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Amazing Samples: Progenitor Cells

Posted by Dan H. O'Donnell on Aug 20, 2015 11:00:00 AM

amazing-sample-banner-design_webOf all the advances medicine has been making in recent years, regenerative medicine is perhaps the most intriguing. One of the most important cells involved in regenerative medicine is the progenitor cell. These cells are able to differentiate into more functional cells, making our understanding of them and their mechanisms crucial to regenerative medicine and cell therapies.

Last time in our Amazing Samples blog series my colleague, Jaydeb Mukherjee, discussed the research potential of saliva and phlegm. This time, let’s discuss more on how progenitor cells are an Amazing Sample.

Differences with Stem Cells

To begin, you must first understand the differences between stem cells and progenitor cells. The difference is two-fold and revolve around cell potency and their proximity to fully differentiated, functional cells.

Cell potency is a familiar concept for anyone well-versed in stem cell biology. Different stages of stem cells have the potential to differentiate into different ranges of functional cells, from pluripotent (any differentiation possible, typically embryonic) to multipotent (able to differentiate into a given class of cell, typically adult). Progenitor cells are the intermediate between stem cells and fully differentiated cells, not yet developed for full functionality, but either oligopotent (only a few differentiations available) or unipotent (the capacity to differentiate into only one cell type).

Indeed, the topic of nomenclature is rather controversial, with some insisting that any differences are semantic, and that all such cells should be described with the blanket term “stem cells”. Please refer to this article for a more in-depth argument for the case of maintaining separate terminology, including the differences in capacity for self-renewal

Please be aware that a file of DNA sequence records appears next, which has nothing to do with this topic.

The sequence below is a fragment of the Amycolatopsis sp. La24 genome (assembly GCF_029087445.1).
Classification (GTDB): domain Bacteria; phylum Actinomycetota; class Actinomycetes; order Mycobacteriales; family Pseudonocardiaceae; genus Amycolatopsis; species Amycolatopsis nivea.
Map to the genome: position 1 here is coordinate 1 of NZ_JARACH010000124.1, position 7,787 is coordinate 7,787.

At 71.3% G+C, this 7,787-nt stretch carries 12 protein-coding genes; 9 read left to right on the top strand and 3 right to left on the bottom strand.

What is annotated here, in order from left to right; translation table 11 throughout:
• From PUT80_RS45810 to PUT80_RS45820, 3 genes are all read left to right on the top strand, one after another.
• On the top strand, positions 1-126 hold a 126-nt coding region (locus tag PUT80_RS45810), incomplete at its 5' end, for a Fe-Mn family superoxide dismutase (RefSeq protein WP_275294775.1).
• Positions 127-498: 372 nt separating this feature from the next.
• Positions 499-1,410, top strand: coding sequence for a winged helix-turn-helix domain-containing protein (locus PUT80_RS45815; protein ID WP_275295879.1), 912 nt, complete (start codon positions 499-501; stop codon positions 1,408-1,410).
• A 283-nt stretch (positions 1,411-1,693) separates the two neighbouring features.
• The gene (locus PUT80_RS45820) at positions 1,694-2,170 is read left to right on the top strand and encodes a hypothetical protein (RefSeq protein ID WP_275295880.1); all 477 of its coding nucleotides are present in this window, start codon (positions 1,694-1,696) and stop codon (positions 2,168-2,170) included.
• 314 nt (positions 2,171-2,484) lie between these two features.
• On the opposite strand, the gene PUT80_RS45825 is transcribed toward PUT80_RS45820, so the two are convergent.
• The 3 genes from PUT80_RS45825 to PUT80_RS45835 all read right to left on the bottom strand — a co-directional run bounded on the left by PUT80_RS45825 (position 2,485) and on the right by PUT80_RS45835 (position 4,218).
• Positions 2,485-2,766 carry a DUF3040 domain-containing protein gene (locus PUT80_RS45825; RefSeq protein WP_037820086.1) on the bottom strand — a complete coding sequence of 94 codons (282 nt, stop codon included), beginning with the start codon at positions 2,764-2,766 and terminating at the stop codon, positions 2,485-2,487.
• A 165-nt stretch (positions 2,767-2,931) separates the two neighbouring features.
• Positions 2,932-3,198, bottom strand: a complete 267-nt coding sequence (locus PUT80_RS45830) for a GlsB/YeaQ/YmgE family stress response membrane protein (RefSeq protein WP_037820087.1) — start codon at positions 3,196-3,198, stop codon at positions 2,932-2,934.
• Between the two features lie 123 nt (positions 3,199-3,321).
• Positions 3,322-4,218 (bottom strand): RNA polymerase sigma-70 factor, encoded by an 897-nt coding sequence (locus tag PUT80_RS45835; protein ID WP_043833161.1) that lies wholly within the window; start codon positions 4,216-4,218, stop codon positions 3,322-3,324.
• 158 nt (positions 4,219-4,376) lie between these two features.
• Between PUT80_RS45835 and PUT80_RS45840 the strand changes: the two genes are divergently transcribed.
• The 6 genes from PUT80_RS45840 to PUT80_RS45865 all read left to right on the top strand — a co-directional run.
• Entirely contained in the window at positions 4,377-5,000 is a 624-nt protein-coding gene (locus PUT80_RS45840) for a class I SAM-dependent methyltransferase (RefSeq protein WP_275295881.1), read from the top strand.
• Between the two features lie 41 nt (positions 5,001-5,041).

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Progenitor Cells and Blood

Two of the most common progenitor cells employeed in both basic research and cell therapy development involve blood derived progenitors: endothelial progenitor cells and hematopoietic progenitor cells. There is an ever increasing number of such treatments being developed, such as Northern Therapeutics’ tested solution for pulmonary hypertension, or Allocord’s cord approved blood transplantation to treat a wide number of indications.

This predominance makes sense both from a sourcing angle and a delivery angle. Sourcing-wise, blood based progenitors are relatively easily obtained, given the ease and painlessness of donation. Cord blood banks are an excellent example of the accessibility of this material. Additionally, due to these progenitor cells’ specific potentiality, the delivery method is usually a simple intravenous injection. Even so, the necessary processing in between acquisition and administration is far from simple, and the cells themselves can be very difficult to isolate and study.

Satellite Cells

Satellite cells are an interesting type of progenitor cell found in skeletal muscle tissue – in fact, they’re thought to compose as much as 7% of the nucleic cells in muscle fiber. When activated by a muscle’s stress (i.e. exercise or injury), they produce myoblasts that repair the tissue, which leads to muscle’s remarkable relative regenerative ability. Especially interesting, and complicating, is the fact that satellite cells can migrate from one muscle fiber to another, meaning that they spend time in the interstitial region. However, there are several difficulties in testing interestitial contents, so the extent to which they occupy the region is still not well-documented.

Nevertheless, just in discovering and studying the mechanisms of satellite cells, researchers are rapidly expanding our knowledge of muscular regeneration. Even disregarding any therapies being developed that utilize satellite cells, mechanistic knowledge improves the treatment of muscular injuries, from occupational health and safety to sports medicine. For a deep dive into the specifics of satellite cells, here’s an extensive review.

Technically, any stem cell therapy also uses progenitor cells, by virtue of being the necessary step before terminal differentiation. However, not only are many therapies becoming available that directly utilize progenitor cells, but studying them is of significant benefit to the discipline of physiology as a whole. Truly, progenitor cells can be Amazing Samples.

Do you work with progenitor cells?  Share your story below!

To learn more about the important variables to consider if you have a cell-based therapy in development and the unique logistical challenges associated with autologous cell therapies, please download my eBook Cell Therapy Logistics: Beyond the Basics.

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